By: Nancy Lublin
GOOD DIRECTION: Led by his Twitter followers, Hugh Jackman, right, gave $50,000 to Charity: Water, which has dug wells across Africa. | Alessandra Benedetti/Corbis (Jackman); Courtesy of Charity:Water
Today, you are more important than you ever knew. Yes, you are a VIP. Every company seems to want your direct input: Can you create a short film (aka ad) about Bounty paper towels’ philosophy of life? What new flavor should Mountain Dew market, and how should the packaging look? Which couple should get married on the Today show, what should they wear, and where should they go on their honeymoon?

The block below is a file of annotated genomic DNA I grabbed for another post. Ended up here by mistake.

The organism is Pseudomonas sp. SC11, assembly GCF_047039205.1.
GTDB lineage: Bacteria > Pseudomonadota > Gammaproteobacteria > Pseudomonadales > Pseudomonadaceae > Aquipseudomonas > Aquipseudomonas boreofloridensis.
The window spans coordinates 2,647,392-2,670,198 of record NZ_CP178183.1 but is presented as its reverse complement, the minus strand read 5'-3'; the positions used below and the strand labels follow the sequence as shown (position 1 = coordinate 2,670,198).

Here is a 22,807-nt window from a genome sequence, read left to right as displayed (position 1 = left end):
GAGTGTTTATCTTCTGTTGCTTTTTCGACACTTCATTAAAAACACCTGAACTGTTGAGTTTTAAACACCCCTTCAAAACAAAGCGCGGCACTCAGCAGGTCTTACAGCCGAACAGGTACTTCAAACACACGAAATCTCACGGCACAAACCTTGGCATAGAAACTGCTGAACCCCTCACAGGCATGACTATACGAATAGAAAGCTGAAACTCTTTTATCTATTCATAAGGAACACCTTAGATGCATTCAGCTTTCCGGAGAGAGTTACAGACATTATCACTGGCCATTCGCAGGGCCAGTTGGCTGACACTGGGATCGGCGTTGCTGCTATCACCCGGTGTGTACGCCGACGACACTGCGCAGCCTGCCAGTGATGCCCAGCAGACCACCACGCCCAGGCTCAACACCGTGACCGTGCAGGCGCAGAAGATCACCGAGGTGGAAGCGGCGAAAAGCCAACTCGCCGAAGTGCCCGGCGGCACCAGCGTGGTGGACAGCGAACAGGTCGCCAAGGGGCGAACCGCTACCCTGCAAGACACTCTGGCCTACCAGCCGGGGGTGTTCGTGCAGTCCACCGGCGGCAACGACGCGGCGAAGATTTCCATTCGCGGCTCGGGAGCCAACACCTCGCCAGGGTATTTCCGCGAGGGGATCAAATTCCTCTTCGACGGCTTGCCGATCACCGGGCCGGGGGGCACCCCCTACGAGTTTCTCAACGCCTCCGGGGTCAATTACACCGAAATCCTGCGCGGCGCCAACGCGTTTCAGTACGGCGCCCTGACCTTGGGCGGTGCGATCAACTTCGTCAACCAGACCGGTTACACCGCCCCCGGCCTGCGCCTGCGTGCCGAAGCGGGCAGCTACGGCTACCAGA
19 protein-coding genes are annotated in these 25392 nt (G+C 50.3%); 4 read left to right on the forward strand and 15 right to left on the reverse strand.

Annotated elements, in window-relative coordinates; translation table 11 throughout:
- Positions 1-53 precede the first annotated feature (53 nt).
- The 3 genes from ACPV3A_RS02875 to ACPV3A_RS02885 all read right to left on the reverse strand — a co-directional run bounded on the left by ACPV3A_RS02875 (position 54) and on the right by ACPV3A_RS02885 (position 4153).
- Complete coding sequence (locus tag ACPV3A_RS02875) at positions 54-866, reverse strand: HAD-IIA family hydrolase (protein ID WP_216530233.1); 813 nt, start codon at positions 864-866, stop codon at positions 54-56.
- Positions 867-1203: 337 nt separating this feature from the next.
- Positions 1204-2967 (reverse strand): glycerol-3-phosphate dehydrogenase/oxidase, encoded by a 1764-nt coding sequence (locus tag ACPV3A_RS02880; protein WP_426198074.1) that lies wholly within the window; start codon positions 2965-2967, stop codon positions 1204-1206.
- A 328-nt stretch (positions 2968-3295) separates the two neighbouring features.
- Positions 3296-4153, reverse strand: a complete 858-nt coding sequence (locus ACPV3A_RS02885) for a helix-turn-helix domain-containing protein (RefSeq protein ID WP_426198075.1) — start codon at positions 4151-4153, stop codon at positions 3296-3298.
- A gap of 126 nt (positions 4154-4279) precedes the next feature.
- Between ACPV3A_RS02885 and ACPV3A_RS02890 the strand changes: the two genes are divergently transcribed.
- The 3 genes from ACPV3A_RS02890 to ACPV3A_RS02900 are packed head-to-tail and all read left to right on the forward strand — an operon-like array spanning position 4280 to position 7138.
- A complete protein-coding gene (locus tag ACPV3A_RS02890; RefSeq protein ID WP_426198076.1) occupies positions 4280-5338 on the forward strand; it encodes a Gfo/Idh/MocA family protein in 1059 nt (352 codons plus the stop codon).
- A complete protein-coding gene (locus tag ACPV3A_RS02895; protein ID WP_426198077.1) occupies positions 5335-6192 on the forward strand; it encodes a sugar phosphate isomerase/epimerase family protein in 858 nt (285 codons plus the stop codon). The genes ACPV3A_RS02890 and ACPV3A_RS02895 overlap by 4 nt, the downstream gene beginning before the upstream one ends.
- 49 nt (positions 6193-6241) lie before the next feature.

Whether or not crowds are truly wise, you’re certainly in demand in this era of crowdsourcing. That’s especially true in the not-for-profit universe. In the past, we’ve sought your donor dollars, but now we’re also after your support in the form of votes that help us get other donors’ dollars. Actor Hugh Jackman announced last year on Twitter that he’d give away $100,000 to a cause suggested by the Twitterverse. (Charity: Water and Operation Hope split the pot.) Major corporations such as PepsiCo, American Express, and JPMorgan Chase have all turned charitable dollars over to public votes. (Full disclosure: I sit on the advisory boards for the Chase Community Giving and Pepsi Refresh contests.) So have small ones; Kind, which makes fruit-and-nut bars, is giving away $25,000, and it’s up to people who perform “kind acts” — other than eating fruit-and-nut bars — to decide where that money goes. Leer más “Anything’s Possible Through Crowdsourced Corporate Donations”